This is at the centre, but not at the core of all this. That is why we see the mention that India is seen as a competitor, because for America, they truly are the new competitor. That deadly error was made by the American administration in 2011. Forbes tells us about it in http://www.forbes.com/sites/henrychesbrough/2011/04/25/pharmaceutical-innovation-hits-the-wall-how-open-innovation-can-help/. They published it in April 2011. That story shows only part of it. The quote “The patents granted to these drugs last for 20 years from the date of filing, and since most drugs take 7-10 years to get to market, the pharma companies have known that this moment was coming for the last 10-13 years. It is the logical outcome of a deeper problem, which is that pharma R&D spending has been less and less productive for many years.” gives us two parts. One is that there are clear indicators that the pharmaceutical industry has been working on borrowed time. The second is that the ROI has been dwindling down and that these corporations will face the horror of generic medication as several patents hit the end date in 2015. That means in just over a year, the largest maker of generic medication (India, in case you were wondering) will get to have a go at several extremely lucrative prescriptions. Perhaps you remember news messages on how the FDA was so against Canadian medications. I personally considered that entire issue to be a joke, but the underlying horror for America was already there. I mentioned in other blog articles on the issues I have had with the Dow Jones index (‘Start making sense’, 11th march 2013). Now consider that the three large pharmaceuticals Johnson & Johnson, Merck and Pfizer represent 10% (3 out of 30) of this index, so America is plenty nervous here. Now take into account that these three will have several expiring patents by December 2015 and that means that within months India could have a quality generic alternative, which is likely to be more than 70% cheaper. Now, be aware that a generic medicine is often less effective than the original. Still, the price difference is huge. It is not just the US; the UK has its own share of pharmaceutical makers, so the knife does cut in two ways in this case. Still, when we need to cut back again and again, India could be a good thing for the Commonwealth at large. So, even though some see the TPP as an option, there is implied evidence that the TPP could strongly block innovation.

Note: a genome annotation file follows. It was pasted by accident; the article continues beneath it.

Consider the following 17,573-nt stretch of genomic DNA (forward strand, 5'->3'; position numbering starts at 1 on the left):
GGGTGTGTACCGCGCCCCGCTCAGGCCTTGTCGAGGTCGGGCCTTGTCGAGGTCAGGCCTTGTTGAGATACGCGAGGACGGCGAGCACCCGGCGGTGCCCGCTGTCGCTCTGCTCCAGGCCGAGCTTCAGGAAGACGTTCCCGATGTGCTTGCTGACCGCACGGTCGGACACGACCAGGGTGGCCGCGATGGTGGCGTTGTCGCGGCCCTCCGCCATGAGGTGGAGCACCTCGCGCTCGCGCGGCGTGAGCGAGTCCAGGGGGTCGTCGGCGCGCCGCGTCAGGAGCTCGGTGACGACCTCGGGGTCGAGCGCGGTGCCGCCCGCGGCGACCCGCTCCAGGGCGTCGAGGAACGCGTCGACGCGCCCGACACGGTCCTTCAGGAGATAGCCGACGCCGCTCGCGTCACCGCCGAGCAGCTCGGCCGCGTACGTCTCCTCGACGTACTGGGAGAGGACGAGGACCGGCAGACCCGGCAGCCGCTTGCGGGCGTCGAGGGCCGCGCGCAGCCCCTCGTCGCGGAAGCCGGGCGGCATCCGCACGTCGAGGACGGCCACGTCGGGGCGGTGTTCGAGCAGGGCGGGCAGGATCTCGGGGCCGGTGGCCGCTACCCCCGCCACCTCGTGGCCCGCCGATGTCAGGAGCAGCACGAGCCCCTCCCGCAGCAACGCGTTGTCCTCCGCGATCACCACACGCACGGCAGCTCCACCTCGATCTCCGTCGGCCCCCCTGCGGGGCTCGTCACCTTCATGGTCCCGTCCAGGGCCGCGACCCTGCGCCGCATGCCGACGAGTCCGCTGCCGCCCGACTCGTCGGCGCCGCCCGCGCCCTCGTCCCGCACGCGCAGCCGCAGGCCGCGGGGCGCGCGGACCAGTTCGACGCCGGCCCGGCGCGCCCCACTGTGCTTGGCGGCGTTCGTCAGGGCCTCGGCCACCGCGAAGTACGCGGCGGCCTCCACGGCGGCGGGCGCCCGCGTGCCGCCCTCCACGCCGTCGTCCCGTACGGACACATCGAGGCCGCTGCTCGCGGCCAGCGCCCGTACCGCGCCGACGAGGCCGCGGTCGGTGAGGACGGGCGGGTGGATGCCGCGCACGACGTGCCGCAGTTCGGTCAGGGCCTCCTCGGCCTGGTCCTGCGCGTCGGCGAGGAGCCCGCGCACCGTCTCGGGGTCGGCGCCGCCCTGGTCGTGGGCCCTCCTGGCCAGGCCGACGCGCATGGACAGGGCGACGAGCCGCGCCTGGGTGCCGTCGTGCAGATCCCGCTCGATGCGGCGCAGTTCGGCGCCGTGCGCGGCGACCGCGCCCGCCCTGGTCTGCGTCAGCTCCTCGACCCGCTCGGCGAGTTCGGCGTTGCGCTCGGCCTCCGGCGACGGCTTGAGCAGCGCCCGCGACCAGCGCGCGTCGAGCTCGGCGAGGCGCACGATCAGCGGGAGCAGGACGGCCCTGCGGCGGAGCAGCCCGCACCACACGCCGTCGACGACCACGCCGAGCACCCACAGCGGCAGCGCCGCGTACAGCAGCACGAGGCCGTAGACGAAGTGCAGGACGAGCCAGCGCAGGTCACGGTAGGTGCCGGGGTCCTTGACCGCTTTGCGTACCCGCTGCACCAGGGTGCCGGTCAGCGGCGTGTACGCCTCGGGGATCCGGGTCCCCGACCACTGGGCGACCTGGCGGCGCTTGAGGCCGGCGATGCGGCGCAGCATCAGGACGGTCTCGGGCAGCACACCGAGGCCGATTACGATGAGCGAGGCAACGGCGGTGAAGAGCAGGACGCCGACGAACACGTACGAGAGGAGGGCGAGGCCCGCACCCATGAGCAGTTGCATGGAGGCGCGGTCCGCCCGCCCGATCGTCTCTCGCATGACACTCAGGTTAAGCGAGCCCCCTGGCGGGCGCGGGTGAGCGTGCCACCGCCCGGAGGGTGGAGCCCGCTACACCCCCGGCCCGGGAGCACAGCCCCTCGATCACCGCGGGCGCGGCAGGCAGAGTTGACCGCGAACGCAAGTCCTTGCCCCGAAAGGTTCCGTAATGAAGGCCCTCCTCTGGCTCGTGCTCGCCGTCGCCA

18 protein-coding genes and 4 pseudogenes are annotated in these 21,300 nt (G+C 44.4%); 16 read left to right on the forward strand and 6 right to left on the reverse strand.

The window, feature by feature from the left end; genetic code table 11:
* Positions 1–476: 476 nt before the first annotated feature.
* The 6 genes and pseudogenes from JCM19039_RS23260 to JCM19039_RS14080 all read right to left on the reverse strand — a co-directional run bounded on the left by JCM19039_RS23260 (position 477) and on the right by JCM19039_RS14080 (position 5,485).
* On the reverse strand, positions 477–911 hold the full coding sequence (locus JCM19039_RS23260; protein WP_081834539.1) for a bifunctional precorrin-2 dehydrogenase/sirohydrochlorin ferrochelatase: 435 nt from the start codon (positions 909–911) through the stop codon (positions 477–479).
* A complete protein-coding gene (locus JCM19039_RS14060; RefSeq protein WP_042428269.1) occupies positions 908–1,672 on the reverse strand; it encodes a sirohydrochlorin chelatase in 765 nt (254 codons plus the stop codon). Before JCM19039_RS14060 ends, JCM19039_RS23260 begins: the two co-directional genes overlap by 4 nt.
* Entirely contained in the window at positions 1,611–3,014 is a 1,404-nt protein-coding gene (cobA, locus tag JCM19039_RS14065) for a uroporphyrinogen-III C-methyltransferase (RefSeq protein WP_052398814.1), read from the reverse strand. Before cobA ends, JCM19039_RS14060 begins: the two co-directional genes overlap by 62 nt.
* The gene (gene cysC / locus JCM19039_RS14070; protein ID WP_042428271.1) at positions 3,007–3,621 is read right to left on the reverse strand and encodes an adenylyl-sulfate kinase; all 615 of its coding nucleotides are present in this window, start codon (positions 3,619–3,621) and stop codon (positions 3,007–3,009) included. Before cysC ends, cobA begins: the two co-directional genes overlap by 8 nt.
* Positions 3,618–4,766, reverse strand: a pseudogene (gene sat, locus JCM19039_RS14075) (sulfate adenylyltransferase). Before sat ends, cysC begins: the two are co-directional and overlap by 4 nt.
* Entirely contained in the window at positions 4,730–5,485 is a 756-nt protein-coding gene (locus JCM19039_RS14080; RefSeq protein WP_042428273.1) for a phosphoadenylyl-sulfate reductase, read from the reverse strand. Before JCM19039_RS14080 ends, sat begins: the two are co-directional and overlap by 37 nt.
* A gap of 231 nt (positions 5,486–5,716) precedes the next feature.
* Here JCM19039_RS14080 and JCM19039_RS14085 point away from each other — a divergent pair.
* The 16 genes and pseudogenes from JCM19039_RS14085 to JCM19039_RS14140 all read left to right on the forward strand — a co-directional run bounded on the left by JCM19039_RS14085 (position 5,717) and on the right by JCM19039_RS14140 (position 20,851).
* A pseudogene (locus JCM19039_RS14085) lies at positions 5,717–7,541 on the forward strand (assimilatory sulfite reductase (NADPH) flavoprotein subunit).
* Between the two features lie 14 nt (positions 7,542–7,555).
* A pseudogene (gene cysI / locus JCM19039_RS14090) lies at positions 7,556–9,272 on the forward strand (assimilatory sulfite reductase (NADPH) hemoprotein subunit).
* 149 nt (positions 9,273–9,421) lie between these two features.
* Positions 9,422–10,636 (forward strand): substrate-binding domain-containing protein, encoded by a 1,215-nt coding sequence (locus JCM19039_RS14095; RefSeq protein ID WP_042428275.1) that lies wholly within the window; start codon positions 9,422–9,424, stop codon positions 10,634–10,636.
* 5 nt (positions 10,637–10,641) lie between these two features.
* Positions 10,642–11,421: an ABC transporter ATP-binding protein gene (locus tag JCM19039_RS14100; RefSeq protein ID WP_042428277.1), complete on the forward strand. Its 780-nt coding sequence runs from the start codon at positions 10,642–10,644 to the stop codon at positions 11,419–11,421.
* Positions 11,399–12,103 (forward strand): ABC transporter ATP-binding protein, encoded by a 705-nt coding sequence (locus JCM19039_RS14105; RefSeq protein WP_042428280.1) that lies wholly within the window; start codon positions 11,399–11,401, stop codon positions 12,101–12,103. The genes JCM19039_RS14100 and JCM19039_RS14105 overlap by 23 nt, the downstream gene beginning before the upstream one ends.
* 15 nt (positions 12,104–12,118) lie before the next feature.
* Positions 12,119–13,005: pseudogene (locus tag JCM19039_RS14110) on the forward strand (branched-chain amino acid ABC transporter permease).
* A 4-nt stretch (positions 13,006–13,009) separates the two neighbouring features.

How does this link to the Euro? No matter how we twist or turn it, the hard times America will face as it has been facing them for the last few years will intensify as innovation remains absent. That will hit Europe in several ways. The Netherlands already saw that as Merck shut down activities like Aspen Pharmacare. The intertwining of corporations on that level are all over Europe, and as such as American Pharmacies are hit, their European links will suffer a lot more because of it. So, yes, India is a competitor there, but the UK together with Canada and Australia could look for a cooperative solution with India and not see them as the competitor (as America currently does).

So is this all linked to the end of the Euro? Yes! It does however depend on the actions of the UK. If is stops membership, the run on the markets and the panic Germany faces could be catastrophic for the Euro, especially as Germany cannot rely on the pillars named France, Spain and Italy. The other nations are either too weak or too small.

Could George Osborne be wrong?

That depends on your point of view and your allegiance. The latter is implied as I noted the reference to the musical chairs with the one reserved seat. News messages like “the call to end austerity by ‘insiders’ from Brussels”. Yet, in the other light governments must reduce their spending and they need to get clever about it fast. The UK non-working military recruitment solution at 1.3 billion is just one clear example. Pretty much every EU country has its own skeletons. I see that the UK could be stronger as the Commonwealth nations take a route of preference to strengthen their economies, it is clear that such a path in Europe would remain stagnate until late 2015. That does not make George Osborne right, it only means that a European route might work, however it will be a long term path and switching to the Euro (at present) does not seem to be a stable solution for the UK to implement.

 

Leave a comment

Filed under Finance, Law, Military, Politics